Brighton and Hove Food Partnership has given out more than 200 free raspberry canes to local groups to plant in public spaces.
The autumn-fruiting canes are being planted where passers by can see them in places such as parks, community centres, sheltered housing schemes and housing estates.
The giveaway is part of the Food Partnership’s “harvest project”.
One aim of “the big raspberry plant” is to make food growing more visible to inspire people to try it at home.
Jess Crocker, the project manager, said: “We have chosen raspberries because they are attractive plants which need little maintenance but can provide a visible and plentiful harvest of soft fruit which could be picked by passers by as often happens with brambles.”
The scheme began with a short planting session at the Brighthelm Community Centre where groups collected their canes and were given a short lesson on how to plant them successfully.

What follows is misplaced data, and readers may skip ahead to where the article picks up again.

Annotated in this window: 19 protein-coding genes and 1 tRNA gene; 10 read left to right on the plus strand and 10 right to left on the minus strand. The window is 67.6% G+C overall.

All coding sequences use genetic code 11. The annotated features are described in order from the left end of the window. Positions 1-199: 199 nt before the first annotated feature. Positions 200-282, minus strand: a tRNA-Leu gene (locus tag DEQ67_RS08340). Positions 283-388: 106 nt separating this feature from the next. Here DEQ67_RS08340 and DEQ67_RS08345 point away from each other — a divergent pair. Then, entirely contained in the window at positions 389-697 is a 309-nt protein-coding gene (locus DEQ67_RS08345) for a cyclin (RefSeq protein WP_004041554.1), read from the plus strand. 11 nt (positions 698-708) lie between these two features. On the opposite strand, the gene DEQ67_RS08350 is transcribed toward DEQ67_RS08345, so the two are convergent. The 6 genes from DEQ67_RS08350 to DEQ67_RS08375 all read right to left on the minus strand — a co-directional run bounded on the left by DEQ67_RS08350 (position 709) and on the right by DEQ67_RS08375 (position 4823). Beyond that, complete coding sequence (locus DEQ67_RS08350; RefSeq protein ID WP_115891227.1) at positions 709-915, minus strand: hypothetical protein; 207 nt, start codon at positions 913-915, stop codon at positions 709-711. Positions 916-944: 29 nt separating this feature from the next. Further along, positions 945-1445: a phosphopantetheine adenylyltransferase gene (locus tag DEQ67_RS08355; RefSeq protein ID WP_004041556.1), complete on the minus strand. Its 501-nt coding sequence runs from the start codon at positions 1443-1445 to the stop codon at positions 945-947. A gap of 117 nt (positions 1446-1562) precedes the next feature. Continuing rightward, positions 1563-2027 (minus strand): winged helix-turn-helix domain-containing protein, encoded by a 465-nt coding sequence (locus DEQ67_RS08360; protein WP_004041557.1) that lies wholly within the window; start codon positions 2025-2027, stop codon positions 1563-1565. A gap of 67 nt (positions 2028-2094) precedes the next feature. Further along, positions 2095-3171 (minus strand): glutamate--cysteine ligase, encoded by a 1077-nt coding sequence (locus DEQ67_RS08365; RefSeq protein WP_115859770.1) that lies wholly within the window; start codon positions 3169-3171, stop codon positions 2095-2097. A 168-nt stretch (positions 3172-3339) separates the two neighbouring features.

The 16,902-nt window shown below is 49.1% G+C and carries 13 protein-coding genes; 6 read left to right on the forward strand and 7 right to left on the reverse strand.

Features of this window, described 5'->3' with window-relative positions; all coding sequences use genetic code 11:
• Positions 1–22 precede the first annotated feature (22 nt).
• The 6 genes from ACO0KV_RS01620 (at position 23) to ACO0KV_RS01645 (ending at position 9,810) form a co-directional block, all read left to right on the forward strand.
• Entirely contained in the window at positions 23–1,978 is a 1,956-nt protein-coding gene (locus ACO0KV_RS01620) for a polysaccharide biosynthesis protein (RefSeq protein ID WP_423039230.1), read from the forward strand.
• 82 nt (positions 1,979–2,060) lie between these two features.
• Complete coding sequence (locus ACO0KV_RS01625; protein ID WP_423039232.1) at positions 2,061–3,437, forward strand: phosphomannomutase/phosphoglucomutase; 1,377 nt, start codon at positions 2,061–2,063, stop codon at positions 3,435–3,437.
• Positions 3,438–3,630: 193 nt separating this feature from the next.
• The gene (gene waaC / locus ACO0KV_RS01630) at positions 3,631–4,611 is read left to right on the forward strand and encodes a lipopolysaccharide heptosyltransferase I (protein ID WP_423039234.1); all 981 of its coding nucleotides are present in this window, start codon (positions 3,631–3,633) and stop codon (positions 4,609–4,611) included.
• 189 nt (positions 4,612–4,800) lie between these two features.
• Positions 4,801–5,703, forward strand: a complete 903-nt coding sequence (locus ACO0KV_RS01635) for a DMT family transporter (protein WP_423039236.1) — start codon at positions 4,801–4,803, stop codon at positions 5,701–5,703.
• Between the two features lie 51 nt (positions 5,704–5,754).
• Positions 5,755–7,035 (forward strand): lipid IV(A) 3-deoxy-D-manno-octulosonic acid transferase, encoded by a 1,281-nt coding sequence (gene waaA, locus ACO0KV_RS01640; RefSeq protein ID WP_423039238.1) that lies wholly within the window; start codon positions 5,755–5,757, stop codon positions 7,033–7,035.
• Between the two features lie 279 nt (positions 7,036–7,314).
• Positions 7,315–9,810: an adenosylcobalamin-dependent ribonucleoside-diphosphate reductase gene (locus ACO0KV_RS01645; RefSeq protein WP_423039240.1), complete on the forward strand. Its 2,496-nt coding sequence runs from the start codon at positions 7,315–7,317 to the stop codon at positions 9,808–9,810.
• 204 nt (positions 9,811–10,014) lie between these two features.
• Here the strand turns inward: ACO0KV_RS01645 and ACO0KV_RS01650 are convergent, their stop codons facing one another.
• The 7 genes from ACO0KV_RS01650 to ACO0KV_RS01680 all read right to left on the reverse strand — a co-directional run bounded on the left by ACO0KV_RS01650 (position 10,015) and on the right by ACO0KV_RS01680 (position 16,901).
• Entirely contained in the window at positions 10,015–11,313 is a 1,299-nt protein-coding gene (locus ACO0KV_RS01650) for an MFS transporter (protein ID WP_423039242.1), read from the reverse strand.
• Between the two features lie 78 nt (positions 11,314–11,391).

Sue Korman, at the Brighthelm Centre, said: “We’re delighted to support this unique initiative as Brighthelm is planning a new future as a city centre focus for sustainability.
“We can’t think of anything better than sweet and delicious raspberries straight from our garden.”
The Food Partnership is also seeking nominations to its board of directors as three of the nine elected directors have reached the end of their term in office. They may stand again.
The board also includes three non-voting members from partner organisations – a representative from NHS Brighton & Hove, the primary care trust, a representative of Brighton and Hove City Council and a councillor.
The three vacancies are open to anyone living or working in Brighton and Hove although candidates must be a member of the Food Partnership to stand.
Nominations need to be submitted by noon on Friday 3 February.
Board meetings are held five times a year on a weekday afternoon or early evening in central Brighton.
Board members are also invited to an annual strategic planning meeting to set the Food Partnership’s priorities for work for the year.